NORWAY: Hungry & Unloved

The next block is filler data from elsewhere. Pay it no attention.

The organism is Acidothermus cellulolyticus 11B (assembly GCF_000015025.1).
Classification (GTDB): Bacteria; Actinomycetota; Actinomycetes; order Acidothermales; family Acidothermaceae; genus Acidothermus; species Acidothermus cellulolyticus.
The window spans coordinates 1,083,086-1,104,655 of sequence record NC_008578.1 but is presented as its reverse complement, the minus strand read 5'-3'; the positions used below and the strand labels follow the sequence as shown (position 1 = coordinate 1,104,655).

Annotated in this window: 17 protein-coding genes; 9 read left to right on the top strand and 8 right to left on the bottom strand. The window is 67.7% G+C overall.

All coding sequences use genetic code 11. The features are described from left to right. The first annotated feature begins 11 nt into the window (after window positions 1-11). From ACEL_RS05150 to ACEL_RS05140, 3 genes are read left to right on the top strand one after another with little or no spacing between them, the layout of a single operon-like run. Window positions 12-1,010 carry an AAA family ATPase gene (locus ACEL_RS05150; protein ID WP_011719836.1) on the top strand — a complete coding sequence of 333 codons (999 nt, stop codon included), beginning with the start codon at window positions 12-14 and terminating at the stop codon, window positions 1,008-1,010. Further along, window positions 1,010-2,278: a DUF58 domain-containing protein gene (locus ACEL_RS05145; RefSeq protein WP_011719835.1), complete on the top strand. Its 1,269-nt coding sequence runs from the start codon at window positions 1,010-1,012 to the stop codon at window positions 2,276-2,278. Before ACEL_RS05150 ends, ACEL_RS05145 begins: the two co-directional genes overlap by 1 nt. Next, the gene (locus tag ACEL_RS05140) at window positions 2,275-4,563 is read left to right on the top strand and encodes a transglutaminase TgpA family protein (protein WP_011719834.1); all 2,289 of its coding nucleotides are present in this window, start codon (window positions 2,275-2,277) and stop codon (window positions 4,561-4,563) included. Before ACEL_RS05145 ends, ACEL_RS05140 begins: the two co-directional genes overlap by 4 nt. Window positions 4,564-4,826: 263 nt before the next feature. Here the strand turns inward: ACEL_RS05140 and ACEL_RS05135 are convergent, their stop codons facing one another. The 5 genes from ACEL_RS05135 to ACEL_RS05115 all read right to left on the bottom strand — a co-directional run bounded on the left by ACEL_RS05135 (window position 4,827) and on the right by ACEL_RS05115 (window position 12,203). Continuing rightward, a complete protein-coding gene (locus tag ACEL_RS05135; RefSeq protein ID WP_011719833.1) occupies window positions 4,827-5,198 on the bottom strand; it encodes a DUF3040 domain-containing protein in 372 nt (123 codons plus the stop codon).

Hungry & Unloved Into the Chicago offices of Armour & Co. one day in 1887 walked a hobo with a letter for the president. Its plea: give me $25. Meatpacker Philip D. Armour got a kick out of the writer's literary style, ordered the $25 paid to him, and said, "It's worth it." The writing hobo was a 28-year-old Norwegian immigrant with goldrimmed spectacles and an aristocratic face. In Norway he had been a cobbler's apprentice, woodsman, stevedore and road navvy. He had come steerage to the U.S., worked for tight-fisted Wisconsin farmers,...

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